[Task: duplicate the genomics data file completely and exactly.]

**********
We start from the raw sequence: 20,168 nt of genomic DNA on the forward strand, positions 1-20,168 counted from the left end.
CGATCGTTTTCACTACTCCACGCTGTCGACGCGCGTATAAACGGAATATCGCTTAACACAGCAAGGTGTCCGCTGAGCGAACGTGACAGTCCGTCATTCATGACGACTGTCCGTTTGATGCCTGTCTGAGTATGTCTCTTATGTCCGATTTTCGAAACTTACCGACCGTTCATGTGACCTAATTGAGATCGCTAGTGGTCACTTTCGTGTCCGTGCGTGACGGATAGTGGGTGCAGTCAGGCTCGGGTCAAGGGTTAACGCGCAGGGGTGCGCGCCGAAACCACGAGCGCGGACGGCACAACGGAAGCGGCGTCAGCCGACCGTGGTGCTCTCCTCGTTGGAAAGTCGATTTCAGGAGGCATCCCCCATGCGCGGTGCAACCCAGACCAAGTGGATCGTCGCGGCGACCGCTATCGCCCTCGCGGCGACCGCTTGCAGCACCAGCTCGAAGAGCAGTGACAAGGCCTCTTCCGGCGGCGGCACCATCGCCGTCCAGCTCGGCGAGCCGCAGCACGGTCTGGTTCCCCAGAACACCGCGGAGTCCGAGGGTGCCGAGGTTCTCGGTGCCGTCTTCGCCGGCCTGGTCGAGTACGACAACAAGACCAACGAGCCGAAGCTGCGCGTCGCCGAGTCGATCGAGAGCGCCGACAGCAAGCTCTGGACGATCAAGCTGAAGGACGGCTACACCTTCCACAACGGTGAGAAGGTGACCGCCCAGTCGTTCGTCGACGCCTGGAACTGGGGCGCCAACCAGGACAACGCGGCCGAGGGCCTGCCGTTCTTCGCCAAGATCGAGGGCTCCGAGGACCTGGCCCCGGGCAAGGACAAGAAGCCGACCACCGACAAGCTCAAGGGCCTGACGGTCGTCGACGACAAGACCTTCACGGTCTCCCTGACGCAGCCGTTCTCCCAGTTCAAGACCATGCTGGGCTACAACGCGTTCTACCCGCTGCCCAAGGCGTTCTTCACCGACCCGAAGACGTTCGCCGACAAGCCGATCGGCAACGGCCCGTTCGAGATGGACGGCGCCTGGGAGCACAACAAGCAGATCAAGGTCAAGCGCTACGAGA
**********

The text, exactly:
We start from the raw sequence: 20,168 nt of genomic DNA on the forward strand, positions 1-20,168 counted from the left end.
CGATCGTTTTCACTACTCCACGCTGTCGACGCGCGTATAAACGGAATATCGCTTAACACAGCAAGGTGTCCGCTGAGCGAACGTGACAGTCCGTCATTCATGACGACTGTCCGTTTGATGCCTGTCTGAGTATGTCTCTTATGTCCGATTTTCGAAACTTACCGACCGTTCATGTGACCTAATTGAGATCGCTAGTGGTCACTTTCGTGTCCGTGCGTGACGGATAGTGGGTGCAGTCAGGCTCGGGTCAAGGGTTAACGCGCAGGGGTGCGCGCCGAAACCACGAGCGCGGACGGCACAACGGAAGCGGCGTCAGCCGACCGTGGTGCTCTCCTCGTTGGAAAGTCGATTTCAGGAGGCATCCCCCATGCGCGGTGCAACCCAGACCAAGTGGATCGTCGCGGCGACCGCTATCGCCCTCGCGGCGACCGCTTGCAGCACCAGCTCGAAGAGCAGTGACAAGGCCTCTTCCGGCGGCGGCACCATCGCCGTCCAGCTCGGCGAGCCGCAGCACGGTCTGGTTCCCCAGAACACCGCGGAGTCCGAGGGTGCCGAGGTTCTCGGTGCCGTCTTCGCCGGCCTGGTCGAGTACGACAACAAGACCAACGAGCCGAAGCTGCGCGTCGCCGAGTCGATCGAGAGCGCCGACAGCAAGCTCTGGACGATCAAGCTGAAGGACGGCTACACCTTCCACAACGGTGAGAAGGTGACCGCCCAGTCGTTCGTCGACGCCTGGAACTGGGGCGCCAACCAGGACAACGCGGCCGAGGGCCTGCCGTTCTTCGCCAAGATCGAGGGCTCCGAGGACCTGGCCCCGGGCAAGGACAAGAAGCCGACCACCGACAAGCTCAAGGGCCTGACGGTCGTCGACGACAAGACCTTCACGGTCTCCCTGACGCAGCCGTTCTCCCAGTTCAAGACCATGCTGGGCTACAACGCGTTCTACCCGCTGCCCAAGGCGTTCTTCACCGACCCGAAGACGTTCGCCGACAAGCCGATCGGCAACGGCCCGTTCGAGATGGACGGCGCCTGGGAGCACAACAAGCAGATCAAGGTCAAGCGCTACGAGA